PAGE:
do not happen simply like the ﬂick of a switch. Medical research
is a long-term process, and the novel drugs and therapeutics At OMRF, we increasingly rely on philanthropic support to
emerging today are the culmination of medical research that, in fund our work. And thanks to the support of a private trust, which
most cases, began more than a decade ago. pays our administrative expenses, we are able to use 100 percent of
donations to fund research.
With the continued ﬂat-lining of the NIH budget, success
rates for grant applications have hit an all-time low. In 2005, the Because of the generosity that so many have shown over the
NIH funded only 22 percent of grant applications, signiﬁcantly past 61 years, we stand on the cusp of a golden era of discovery.
Now, more than ever, OMRF needs your help. Together, we
4 OMRF Findings • Winter/Spring 2007 can make a difference in the lives of Oklahomans and people
MANY READERS correctly LIKE BARRY SWITZER,
I, too, participated in the Lipid
identiﬁed former University Research Clinic studies.At ﬁrst,
of Oklahoma football I wasn’t too keen on the
idea, but once I learned
coach Barry what it was about, I
was in it all the way.
Switzer as our Even when I moved
to Chicago, your
mysteryperson people made sure I
got my medication. I
on the back of
stayed in it from 1975 through
our last issue. the end. That program was one
of the best things in my life.
Along with her
JOHN H. BUDWILL
contest entry, EL DORADO, KAN.
reader Jolayne _______________________
Tune asked, “Why isn’t the write to us!
nurse drawing Switzer’s blood Send your letters to Findings,
825 Northeast 13th Street,
wearing gloves?” Oklahoma City, OK 73104 or
e-mail us at ﬁ[email protected]
Happy Birthday, OMRF!I WAS PRACTICING medicine in Ponca City OMRF’s Dr. Hal Scoﬁeld ouhsc.edu. Please include
answers: “No one wore gloves your name and address. If
at the time OMRF was started. Many of us to draw blood in those days. we publish your letter, you’ll
physicians at that time made a 10-year pledge Universal precautions for receive an OMRF T-shirt.
for $1,000 a year for 10 years, as I recall, which handling human specimens—
including blood—were not
Imy dad and I both did.That seemed like quite a instituted until the late 1980s.
In fact, some surgeons were still
bit of money, because ofﬁce calls were only $3 operating barehanded as late as
during those years. But I think it is wonderful the 1940s. So the wearing of
how OMRF has grown and all it has done. It lab gloves is a relatively new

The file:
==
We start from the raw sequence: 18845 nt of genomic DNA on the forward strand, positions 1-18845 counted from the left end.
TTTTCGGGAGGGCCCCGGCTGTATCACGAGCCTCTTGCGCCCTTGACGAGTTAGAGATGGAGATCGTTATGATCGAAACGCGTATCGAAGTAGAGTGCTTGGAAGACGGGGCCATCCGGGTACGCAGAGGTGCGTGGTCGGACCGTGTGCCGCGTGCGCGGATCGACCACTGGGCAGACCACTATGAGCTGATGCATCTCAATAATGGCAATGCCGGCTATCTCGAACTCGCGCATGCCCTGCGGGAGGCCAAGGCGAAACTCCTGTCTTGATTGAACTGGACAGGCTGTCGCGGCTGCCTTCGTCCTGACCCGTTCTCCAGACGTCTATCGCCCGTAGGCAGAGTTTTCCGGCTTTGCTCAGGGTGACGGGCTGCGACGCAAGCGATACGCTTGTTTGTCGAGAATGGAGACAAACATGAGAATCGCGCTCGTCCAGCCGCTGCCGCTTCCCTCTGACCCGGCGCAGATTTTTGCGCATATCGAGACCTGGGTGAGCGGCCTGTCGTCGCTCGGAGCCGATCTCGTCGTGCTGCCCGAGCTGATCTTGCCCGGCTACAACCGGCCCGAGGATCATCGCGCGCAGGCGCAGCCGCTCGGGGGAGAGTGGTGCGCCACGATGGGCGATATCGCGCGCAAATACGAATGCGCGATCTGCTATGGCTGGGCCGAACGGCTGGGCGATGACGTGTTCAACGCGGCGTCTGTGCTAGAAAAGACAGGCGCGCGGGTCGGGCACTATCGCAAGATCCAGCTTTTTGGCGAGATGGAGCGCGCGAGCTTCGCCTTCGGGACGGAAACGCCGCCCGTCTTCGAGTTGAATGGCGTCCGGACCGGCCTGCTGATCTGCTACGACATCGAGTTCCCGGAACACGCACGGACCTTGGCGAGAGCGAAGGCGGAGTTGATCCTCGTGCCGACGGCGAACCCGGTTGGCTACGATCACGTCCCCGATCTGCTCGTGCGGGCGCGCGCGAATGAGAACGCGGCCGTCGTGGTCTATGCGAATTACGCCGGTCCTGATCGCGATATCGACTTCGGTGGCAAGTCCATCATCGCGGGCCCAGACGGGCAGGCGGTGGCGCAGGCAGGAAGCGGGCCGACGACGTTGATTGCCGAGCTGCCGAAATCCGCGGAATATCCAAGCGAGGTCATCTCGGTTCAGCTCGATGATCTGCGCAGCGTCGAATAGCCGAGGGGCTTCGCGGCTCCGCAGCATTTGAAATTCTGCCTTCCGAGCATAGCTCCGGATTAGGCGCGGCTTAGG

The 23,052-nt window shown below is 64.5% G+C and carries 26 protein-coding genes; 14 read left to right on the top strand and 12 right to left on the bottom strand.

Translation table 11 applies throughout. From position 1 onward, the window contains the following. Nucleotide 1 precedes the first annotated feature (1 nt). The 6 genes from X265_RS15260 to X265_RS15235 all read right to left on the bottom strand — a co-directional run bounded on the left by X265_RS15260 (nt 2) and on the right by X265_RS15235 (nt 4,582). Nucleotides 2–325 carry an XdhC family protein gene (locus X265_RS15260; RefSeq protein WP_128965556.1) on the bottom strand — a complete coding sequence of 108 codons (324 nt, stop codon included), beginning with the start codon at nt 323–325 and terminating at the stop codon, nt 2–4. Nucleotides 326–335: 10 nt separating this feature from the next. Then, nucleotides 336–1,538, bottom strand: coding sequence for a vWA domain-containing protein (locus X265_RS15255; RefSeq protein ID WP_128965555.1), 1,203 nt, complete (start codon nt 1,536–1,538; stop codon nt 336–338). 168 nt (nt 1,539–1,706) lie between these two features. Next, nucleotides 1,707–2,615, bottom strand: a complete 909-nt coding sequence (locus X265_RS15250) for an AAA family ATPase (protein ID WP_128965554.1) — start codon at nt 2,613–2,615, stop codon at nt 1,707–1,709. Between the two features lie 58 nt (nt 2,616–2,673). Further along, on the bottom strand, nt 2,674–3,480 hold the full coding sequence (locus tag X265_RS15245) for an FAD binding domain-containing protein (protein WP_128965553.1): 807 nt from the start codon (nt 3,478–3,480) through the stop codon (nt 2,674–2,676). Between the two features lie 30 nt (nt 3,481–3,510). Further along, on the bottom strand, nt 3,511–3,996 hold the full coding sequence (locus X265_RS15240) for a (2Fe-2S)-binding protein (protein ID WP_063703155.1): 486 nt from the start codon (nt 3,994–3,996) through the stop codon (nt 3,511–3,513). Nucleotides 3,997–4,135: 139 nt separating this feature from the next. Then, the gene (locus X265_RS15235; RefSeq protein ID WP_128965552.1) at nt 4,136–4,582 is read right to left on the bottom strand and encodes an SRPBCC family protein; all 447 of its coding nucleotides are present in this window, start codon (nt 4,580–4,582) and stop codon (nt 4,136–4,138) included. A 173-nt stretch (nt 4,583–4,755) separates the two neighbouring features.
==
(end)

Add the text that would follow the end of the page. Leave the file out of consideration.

has been a pleasure to be associated with it. practice.”
DR. EUGENE ARRENDELL SPOTLIGHT LETTER
THOSE WHO CONCEIVED of OMRF 60
MY COMPLIMENTS on the 60th anniversary issue of Findings, years ago would indeed be proud of the ongoing
which keeps getting better and better.The timeline is a great device stewardship of their mission, “so more can live
and lends scope to the narrative. That the Rolling Stones would longer, healthier lives.”The scientiﬁc discoveries
still be touring in the future was a cute touch. I’m keeping that emanating from OMRF’s labs over the last six
for my math class. For some reason, the ideas of interpolation and decades are making indelible contributions to
extrapolation seem hard for some to grasp.The Stones might be just the health and well-being of citizens in America
the image that they need. and around the world. The fall 2006 edition of
Findings takes its readers on a brief but momentous
REGINA BUCKLEY journey through time, capturing some of
WYNNEWOOD, PENN. the organization’s crowning achievements in
historical snapshots.The graphics are captivating,
Editors’ Note: Thanks, Mom! The T-shirt is in the mail. the side scripts are illuminating, and best of all, the
journey has just begun. Candle-blowing services
YOUR PUBLICATION came today, and I have read it cover to are deﬁnitely available, Dr. Prescott.When do we
cover. I look forward to it every time. cut the cake?
MRS. BOYD PHILLIPS ELISSA CROCKER
ENID OKLAHOMA CITY
OMRF Findings • Winter/Spring 2007 5
NO END IN SIGHT
O C T O G E N A R I A N R E S E A R C H E R S T I L L F I N D S C H A L L E N G E S E A C H D A YMany Americans dream of retiring as early as possible. But mention the word “retirement” to
the head of OMRF’s Lipid and Lipoprotein Laboratory, and he simply smiles. It’s a smile that says,
M“Rocking chairs are not an option.” Because for this 83-year-old scientist, who recently marked his
47th year at OMRF, too much remains to be done even to think of calling it quits.
Dr. Petar Alaupovic—known affectionately at OMRF as “Dr.A”—has spent more than half
his life studying lipoproteins, compounds that carry fats and cholesterol in the blood. Indeed, he’s